The Long Walk Home
by Joe Bonura, CSP
Step By Step
What is the longest walk you have ever taken? I walked from Louisville,
Kentucky to New Orleans, Louisiana, a distance of 730 miles. Well,
I did not walk it in one fell swoop; I walked three miles a day
for one year on a treadmill in the comfort of my home.
We Will Miss You, Bill
A speaker friend of mine passed away on March first. You may have
heard of him: author Bill Irwin. Bill accomplished a major feat
in 1990; he walked the legendary Appalachian Trail. The Appalachian
Trail runs from Springer Mountain, Georgia to Mount Katahdin, Maine
for a total of 2,164 miles through eleven states.
It Is A Long, Long Way
To get a perspective on how far 2,164 miles is, I figured how
far it would be to walk from Louisville, Kentucky to Los Angeles,
California, the distance from my front door to the Pacific Ocean.
I tallied 2,140 miles, and that was by way of the Interstate highway
system. The Appalachian Trail is a rigorous trail through some of
the most rugged terrain in the country.
It Is A Big Deal
Bill Irwin took about nine months to complete the journey, while
it normally takes most people only six months. So, why such disparate
journeys? Bill Irwin was blind, and he made the entire pilgrimage
with his guide dog, Orient Express. That is courage: Bill made the
journey without his sight. He recounts his walk in his book, "Blind
Courage." (check it out on http://billirwin.com)
It is an awesome read about overcoming life's challenges.
In the book, Bill admits having fallen over one thousand times.
When I met him for the first time, I asked him if that was true,
and he confessed that he had actually fallen closer to two thousand
times, but he did not want to sound like he was exaggerating in
the book. His wounds were many, from scrapes and bruises covering
his entire body and even a broken rib. He persisted through every
obstacle; he persevered until he completed his quest.
It Is Getting Up That Counts
Over the years, I have often thought of Bill when I was tempted
to concede defeat because of some obstacle or setback. As Rocky
said in the movie Rocky Balboa, "It is not getting knocked
down in life that determines our success; it is the will to get
up again and keep going." That is exactly what Bill Irwin proved,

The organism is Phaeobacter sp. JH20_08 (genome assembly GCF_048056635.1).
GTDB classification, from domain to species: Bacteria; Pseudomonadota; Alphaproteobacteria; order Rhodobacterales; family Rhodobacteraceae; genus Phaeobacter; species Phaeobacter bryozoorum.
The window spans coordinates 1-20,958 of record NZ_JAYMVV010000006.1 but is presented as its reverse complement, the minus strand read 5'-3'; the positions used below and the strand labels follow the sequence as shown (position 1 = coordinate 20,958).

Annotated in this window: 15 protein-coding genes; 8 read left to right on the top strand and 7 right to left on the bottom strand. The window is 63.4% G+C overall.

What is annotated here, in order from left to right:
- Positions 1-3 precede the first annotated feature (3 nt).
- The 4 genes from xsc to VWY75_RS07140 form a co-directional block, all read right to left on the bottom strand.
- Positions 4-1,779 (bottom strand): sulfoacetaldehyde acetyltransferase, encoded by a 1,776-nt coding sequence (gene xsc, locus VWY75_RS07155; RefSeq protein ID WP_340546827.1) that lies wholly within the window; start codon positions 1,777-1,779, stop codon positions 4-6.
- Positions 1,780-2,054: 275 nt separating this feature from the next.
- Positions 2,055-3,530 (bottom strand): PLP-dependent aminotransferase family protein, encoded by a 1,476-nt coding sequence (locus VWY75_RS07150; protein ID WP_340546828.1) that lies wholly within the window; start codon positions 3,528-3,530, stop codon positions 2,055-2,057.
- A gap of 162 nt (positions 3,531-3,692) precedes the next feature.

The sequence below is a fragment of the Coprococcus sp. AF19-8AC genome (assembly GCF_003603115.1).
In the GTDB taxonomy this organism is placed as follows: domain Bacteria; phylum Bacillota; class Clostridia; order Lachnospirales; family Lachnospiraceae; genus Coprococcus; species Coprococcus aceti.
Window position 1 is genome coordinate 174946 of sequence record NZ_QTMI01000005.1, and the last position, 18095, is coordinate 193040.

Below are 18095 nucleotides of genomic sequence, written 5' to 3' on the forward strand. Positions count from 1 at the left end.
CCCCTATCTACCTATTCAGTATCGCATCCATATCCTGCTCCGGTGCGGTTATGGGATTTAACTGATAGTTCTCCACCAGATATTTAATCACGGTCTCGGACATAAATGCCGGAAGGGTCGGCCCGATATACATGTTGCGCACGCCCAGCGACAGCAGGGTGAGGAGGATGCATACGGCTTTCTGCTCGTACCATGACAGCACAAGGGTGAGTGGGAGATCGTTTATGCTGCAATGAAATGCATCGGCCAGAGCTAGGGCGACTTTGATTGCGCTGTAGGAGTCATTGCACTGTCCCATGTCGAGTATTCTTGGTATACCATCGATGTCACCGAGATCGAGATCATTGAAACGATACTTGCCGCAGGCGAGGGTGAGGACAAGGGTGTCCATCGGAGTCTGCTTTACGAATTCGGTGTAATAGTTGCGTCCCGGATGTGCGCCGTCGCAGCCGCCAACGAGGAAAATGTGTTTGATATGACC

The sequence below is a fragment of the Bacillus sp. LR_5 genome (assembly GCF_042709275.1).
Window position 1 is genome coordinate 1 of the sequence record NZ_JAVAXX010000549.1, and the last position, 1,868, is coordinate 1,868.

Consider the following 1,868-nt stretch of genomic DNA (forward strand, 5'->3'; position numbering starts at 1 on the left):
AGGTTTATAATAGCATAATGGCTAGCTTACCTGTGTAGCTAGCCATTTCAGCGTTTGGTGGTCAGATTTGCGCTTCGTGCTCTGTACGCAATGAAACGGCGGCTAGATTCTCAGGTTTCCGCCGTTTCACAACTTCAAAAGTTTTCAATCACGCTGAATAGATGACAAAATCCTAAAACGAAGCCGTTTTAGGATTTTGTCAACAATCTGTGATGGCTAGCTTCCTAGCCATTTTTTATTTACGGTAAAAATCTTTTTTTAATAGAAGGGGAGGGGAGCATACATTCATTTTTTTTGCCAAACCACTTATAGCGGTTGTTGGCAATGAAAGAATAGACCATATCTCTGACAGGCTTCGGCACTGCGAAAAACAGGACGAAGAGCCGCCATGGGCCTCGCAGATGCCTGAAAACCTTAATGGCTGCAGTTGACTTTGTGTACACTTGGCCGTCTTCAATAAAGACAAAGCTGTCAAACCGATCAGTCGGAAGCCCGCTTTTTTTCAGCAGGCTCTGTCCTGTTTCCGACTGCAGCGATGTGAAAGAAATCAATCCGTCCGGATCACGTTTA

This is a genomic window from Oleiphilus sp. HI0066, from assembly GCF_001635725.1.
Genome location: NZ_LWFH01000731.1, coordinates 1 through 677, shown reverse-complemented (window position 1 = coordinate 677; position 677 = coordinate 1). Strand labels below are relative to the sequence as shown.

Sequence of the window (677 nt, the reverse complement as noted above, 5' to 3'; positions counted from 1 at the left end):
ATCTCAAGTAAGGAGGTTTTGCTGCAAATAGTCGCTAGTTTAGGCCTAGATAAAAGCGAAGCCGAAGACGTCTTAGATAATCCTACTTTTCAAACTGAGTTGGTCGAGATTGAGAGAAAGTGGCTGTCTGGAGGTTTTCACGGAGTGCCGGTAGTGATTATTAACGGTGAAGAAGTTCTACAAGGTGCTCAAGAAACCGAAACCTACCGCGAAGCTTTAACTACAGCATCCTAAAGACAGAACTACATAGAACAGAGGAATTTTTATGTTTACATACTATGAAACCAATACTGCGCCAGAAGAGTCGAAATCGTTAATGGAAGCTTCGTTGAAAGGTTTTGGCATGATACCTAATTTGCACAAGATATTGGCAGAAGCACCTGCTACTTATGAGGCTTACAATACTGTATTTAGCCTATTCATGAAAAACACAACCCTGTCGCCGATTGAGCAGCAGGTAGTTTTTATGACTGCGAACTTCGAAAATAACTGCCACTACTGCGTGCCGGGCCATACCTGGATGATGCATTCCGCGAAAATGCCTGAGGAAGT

step by step, minute by minute, day by day, and month by month on
the Appalachian Trail.
Falling Makes Us Stronger
Falling makes us stronger if we immediately get up after the fall.
On my first day of selling, I tripped and fell during my sales call.
As I was carrying a six foot stuffed Easter rabbit, I tripped, and
the rabbit flew into the air and knocked over six garbage cans.
The prospective client approached me and said, "Well, that
it the best attention-getting step I have ever seen in selling."
Forty years later, it became the title of my book, "Throw the
Rabbit - The Ultimate Approach to Three-Dimensional Selling."
I decided not to remain on the floor, but to rise to action and
complete the sale. The client received the rabbit for in-store promotions,
and I walked away with a 13-week contract.
A Real Love Letter
Here is the note that I received from Bill's lovely wife Debra
. . .
February 14, 1996 was the happiest day of my life when I married
my very best forever friend. And yesterday March 1, 2014 at 6:35
am was the saddest day of my life as I said goodbye to the love
of my life. I love you Bill Irwin and you will always have my heart.
Through my tears and broken heart I rejoice because you're in the
arms of our loving Jesus.
Keep Going Anyway
What obstacles are you facing today? You have a choice on how
you react. Choose to get up every time you fall, and choose to keep
going. Oh yes, you will feel bruised, battered, and beaten. Keep
going anyway, so that when you get to the end of your trail, you
will be able to celebrate and savor your well earned victory.
© 2014 Joe Bonura & Associates, Inc.